We all have dreams growing up as children. For me, I always wanted to be a major league baseball player. However, our life’s purpose eventually collides with our dreams. Sometimes, children’s dreams mesh with life’s purpose. But for most people (like myself), our lives take another direction as we grow up. This isn’t a bad thing however, as we are meant to live every minute by making the most of it. That, among other things, is the purpose of life and the message Pixar’s Soul gives audiences. Dealing with thematic elements for people of all ages, Soul takes us on a spiritual journey that is both beautiful and touching, which makes for one of the year’s best movies. The end results will differ for kids and adults, but Pixar veteran director Pete Doctor delivers another movie that is in the top half of Pixar’s entire catalogue.
Fatman is a gritty and realistic take on the Santa Claus mythology from directors Eshom Nelms, Ian Nelms and distributed by Saban Capital Group. Starring Mel Gibson, Walton Goggins, Marianne Jean-Baptiste, Chance Hurstfield, Eric Woolfe and Robert Bockstael, the film will be available on VOD starting November 24th. Here is my review: Read more
The Trial of The Chicago 7 is a Netflix original film from writer/director Aaron Sorkin. The film is now streaming and stars Yahya Abdul-Mateen II, Sacha Baron Cohen, Daniel Flaherty, Joseph Gordon-Levitt, Michael Keaton, Frank Langella, John Carroll Lynch, Eddie Redmayne, Noah Robbins, Mark Rylance, Alex Sharp, and Jeremy Strong. Read more
Spooky season is officially here. And no, we’re not talking about the upcoming election, which is less than a month away now. It’s October, officially fall, and we have chilly weather. And with all those things coming together, chilling tales about things that go bump in the night also have arrived. While the well for new horror content is a little shallow this year due to the ongoing pandemic, The Haunting of Bly Manor, Mike Flanagan’s follow-up series to The Haunting of Hill House, was able to finish production just before the onset of the pandemic. Read more
In 1970, William Friedkin adapted The Boys In The Band, Mart Crowley’s controversial but famous play about a circle of closeted gay friends celebrating a birthday party that turns into a night of uncomfortable revelations for the silver screen. Fifty years later, producer Ryan Murphy assembled an all-LGBTQ cast to bring the story to life once again, and the result is an intimate, heartbreaking film anchored by phenomenal performances from everyone involved, and capped off with a stark reminder about the uncertain times in which we currently live. Read more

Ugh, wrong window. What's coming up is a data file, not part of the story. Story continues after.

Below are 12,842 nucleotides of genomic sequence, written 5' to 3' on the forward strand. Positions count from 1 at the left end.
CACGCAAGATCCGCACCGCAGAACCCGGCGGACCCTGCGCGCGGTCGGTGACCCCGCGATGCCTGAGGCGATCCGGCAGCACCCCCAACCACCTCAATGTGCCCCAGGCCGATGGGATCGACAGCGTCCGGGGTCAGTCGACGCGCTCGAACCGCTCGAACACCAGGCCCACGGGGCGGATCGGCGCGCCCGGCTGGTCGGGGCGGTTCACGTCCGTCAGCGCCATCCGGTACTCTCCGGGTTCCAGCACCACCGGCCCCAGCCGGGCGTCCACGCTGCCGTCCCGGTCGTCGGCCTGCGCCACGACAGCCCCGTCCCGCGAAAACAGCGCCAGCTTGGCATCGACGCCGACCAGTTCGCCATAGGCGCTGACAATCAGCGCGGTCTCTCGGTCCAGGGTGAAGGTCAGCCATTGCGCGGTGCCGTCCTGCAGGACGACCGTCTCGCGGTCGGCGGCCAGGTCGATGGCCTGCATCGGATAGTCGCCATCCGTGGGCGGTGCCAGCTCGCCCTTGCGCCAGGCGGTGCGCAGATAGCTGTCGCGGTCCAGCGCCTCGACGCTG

Minutes into the opening of Tenet, you get a small sense of adrenaline. You’re strapped in for another Christopher Nolan thrill ride full of twists, turns, and spectacle. And for many moviegoers (myself included), it’s the first movie you’ll have seen in a theater in months due to the ongoing pandemic. While the excitement of watching another movie from Nolan accompanied by your return to the theater begins to settle in, so does confusion to a varying degree. In terms of story, Tenet is Nolan’s most inspiring movie to date; it’s easy to view this movie as the filmmaker’s attempt at making a James Bond movie (he’s always wanted to make a Bond movie). But with that comes the see-saw battle of being able to fully comprehend everything that’s happening. But even though Tenet can be dizzying at times, it’s still another exciting blockbuster from Nolan.
British literature can be a tough nut to crack when adapting for film or television. Stay too close or linear to the source material, and you risk tuning out your audience. Loosely adapt the source material, and you open a Pandora’s box; it may be inviting to change things around, but you risk tainting the legacy of the characters in the story and its author. Thankfully, The Personal History of David Copperfield is more than just a respectable adaptation of Charles Dickens’ David Copperfield. It is a refreshing adaptation from director (and co-writer) Armando Iannucci that is so full of charm that only an antagonist from one of Dickens’ classic stories would not like this film. You would be quite a Scrooge not to enjoy this movie from start to finish.
With this movie review being published, we would like to inform our readers that for the foreseeable future, we will publish movie reviews when it’s most safe and convenient for our staff members to view new releases.
Who better to welcome audiences back to the theaters than Russell Crowe? Well, I’m sure that question could spur so many different answers. But hey, it’s a new world where, for now, everything is day-to-day. For example, weeks ago, we had Tenet and Mulan being the first movies to welcome us back to the theater. But with things being so uncertain, that changed. Tenet is now opening Labor Day weekend and Mulan is skipping theaters (in the US) and hitting premium video on demand. So, with the dominoes falling back into different places, Solstice Studios’ Unhinged is the first new release for viewers in a majority of theaters reopening in the US today. Thankfully, Unhinged is not some leftover movie in the bin that gets an opportunity to be the “first” major release in theaters since March. Unhinged is exactly what you pay for: it’s a B-level thriller that lets a two-time Academy Award-winner go nuts in the lead role.